All of these instance overtly suggest that Nero takes a dim view of the female sex, implying there are inherent faults in women. Moreover, the last quote is quite self-reflexive in that Nero is aware of his negative viewpoint, but more interestingly that he has no desire to explore or change this. Not liking women in his mind is hard wired in to him. I think someone was being kind in The Mother Hunt (1963) when they said that Nero merely ‘flirted with misogyny.’
So why do sexist comments and a general dislike of women make Nero hardboiled? Maureen Reddy asserts that hardboiled detective fiction ‘repeatedly position[s] women as the dangerous other that must be contained or controlled’ (Reddy, 2003: 194). Now containment and control can be physical or verbal. In Nero’s case his containment and control is mostly done through words as he verbally contains and controls women through his unbalanced and prejudiced definitions on what women are. Furthermore in A Right to Die the act of pressurising and tricking a female suspect verbally and physically into signing a statement about their alibi, also aligns Nero and Archie with the hardboiled tradition, where because women are ‘dangerous’ or elusive they need to be “handled” in a certain way.
A hardboiled approach to women can also be seen in Archie’s character and I would argue that his method of containing and controlling women is a combination of physical and verbal. For example in A Right to Die Lily Rowan, a socialite friend of Archie starts joking on with him when he is not in the mood and consequently Archie puts his hand over her mouth and will only release his hand once she moves her right eye to indicate surrender. This could be seen as harmless and as a more sexually charged scene but I still think it can be read symbolically as Archie containing and controlling a women and also silencing her.
In addition, as Nero’s Boswell, Archie narrates many of his cases and I therefore found it interesting how Archie constructs the behaviour of himself and others in terms of gender:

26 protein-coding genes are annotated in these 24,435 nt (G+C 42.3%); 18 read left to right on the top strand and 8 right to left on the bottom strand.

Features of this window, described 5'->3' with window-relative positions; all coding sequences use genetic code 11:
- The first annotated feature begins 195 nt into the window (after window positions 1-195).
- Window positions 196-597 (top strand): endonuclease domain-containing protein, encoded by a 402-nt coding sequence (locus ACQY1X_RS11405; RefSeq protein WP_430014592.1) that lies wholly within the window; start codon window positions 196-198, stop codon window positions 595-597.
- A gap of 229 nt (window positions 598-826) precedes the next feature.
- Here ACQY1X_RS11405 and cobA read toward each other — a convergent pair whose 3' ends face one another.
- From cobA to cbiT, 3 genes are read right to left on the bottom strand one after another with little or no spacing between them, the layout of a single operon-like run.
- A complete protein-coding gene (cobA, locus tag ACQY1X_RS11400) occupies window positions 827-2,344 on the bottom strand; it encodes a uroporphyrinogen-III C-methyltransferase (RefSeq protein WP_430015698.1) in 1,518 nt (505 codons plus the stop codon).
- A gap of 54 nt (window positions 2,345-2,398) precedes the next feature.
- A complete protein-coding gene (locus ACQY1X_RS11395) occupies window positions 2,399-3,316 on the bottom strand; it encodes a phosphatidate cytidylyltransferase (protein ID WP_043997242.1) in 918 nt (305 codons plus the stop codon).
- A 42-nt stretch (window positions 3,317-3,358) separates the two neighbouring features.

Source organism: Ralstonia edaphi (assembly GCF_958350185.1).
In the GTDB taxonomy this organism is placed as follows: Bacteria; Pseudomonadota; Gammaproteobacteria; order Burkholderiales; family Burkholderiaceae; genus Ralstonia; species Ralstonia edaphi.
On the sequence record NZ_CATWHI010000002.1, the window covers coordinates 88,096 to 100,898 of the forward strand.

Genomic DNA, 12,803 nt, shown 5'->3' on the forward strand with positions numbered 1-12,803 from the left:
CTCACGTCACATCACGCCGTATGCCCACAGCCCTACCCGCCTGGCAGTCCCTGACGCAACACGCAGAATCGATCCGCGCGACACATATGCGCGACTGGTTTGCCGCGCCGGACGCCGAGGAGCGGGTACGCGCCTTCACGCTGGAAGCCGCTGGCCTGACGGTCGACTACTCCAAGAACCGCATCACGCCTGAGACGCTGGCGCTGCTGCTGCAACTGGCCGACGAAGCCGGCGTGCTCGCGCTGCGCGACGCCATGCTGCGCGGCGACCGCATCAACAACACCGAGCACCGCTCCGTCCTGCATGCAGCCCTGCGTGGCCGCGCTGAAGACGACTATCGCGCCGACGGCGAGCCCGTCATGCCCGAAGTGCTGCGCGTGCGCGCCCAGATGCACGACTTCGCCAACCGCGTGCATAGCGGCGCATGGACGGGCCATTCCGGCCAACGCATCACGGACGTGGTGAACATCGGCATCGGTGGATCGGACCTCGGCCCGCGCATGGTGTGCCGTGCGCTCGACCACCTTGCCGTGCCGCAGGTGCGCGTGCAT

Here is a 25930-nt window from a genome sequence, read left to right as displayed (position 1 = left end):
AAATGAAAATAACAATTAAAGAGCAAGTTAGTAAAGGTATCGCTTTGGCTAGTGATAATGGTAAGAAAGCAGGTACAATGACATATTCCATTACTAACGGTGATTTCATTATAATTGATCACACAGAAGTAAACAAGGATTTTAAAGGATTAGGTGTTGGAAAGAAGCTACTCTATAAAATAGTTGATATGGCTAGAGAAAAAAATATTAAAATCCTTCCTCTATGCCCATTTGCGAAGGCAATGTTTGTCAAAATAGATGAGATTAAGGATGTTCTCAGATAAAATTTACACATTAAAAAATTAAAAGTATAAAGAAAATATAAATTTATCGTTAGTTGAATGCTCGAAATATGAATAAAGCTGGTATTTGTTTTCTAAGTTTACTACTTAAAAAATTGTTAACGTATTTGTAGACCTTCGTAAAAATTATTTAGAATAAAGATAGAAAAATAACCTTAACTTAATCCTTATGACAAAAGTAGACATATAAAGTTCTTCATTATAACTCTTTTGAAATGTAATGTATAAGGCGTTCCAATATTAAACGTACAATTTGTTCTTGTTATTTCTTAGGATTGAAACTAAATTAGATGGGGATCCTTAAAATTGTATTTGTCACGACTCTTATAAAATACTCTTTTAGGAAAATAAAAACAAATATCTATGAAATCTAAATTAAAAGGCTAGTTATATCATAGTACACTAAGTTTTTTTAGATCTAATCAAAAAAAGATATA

‘The feminine was in her eyes, and in her chin as it quivered a little, but that was all, except her saying, ‘I don’t want to go,’ Pure feminine. ‘Of course you don’t. So come on.’ Masculine. I stood up.’
In this passage there is a distinct dichotomy of the feminine demonstrating fear, passivity and childlike reluctance and the masculine which is bold, dominating and active. John Reilly asseverates this arguing that:
‘Genders are socially defined by their contrast to one another. In the realm of fiction, this has meant that male figures are represented by their difference from females, whereas often times the purpose of female figures is simply to be ‘other’ than male’ (Reilly, 1999: 277).
So therefore in this passage Archie is presented as stronger and more in control in contrast to the woman, Dolly Brooke. However, Archie especially in the text surrounding this passage also implies that the feminine is deceptive, that it is not weak, but pretending to be so in order to play for time, time to decide what line to take, time to make up lies, which puts this depiction of gender back into the hardboiled genre.
With the evidence concerning Nero, it can be argued that Nero’s opinions on women are still within the classical genre and are an extension of Holmes’ opinions on the feelings, emotions and romantic attachments. However, I think although this idea has basis, that the extent to which Nero dislikes the company of women and his consistent derogatory comments of them pushes a bit more into the hardboiled camp in this particular aspect.
Over to you
As always let me know your thoughts on Nero and Archie and the ideas I have put out about them in the comments section below.
Knight, S. (2003). The Golden Age. In: Priestman. M. The Cambridge Companion to Crime Fiction. Cambridge: Cambridge University Press. pp. 77-94.
Reddy, M. (2003). Women Detectives. In: Priestman, M. The Cambridge Companion to Crime Fiction. Cambridge: Cambridge University Press. pp. 191-207.
Reilly, J. (1999). Male and the Male View. In: Herbert, R. The Oxford Companion to Crime and Mystery Writing. Oxford: Oxford University Press. pp.276-277.
Scaggs, J. (2005). Crime Fiction. Oxen: Routledge.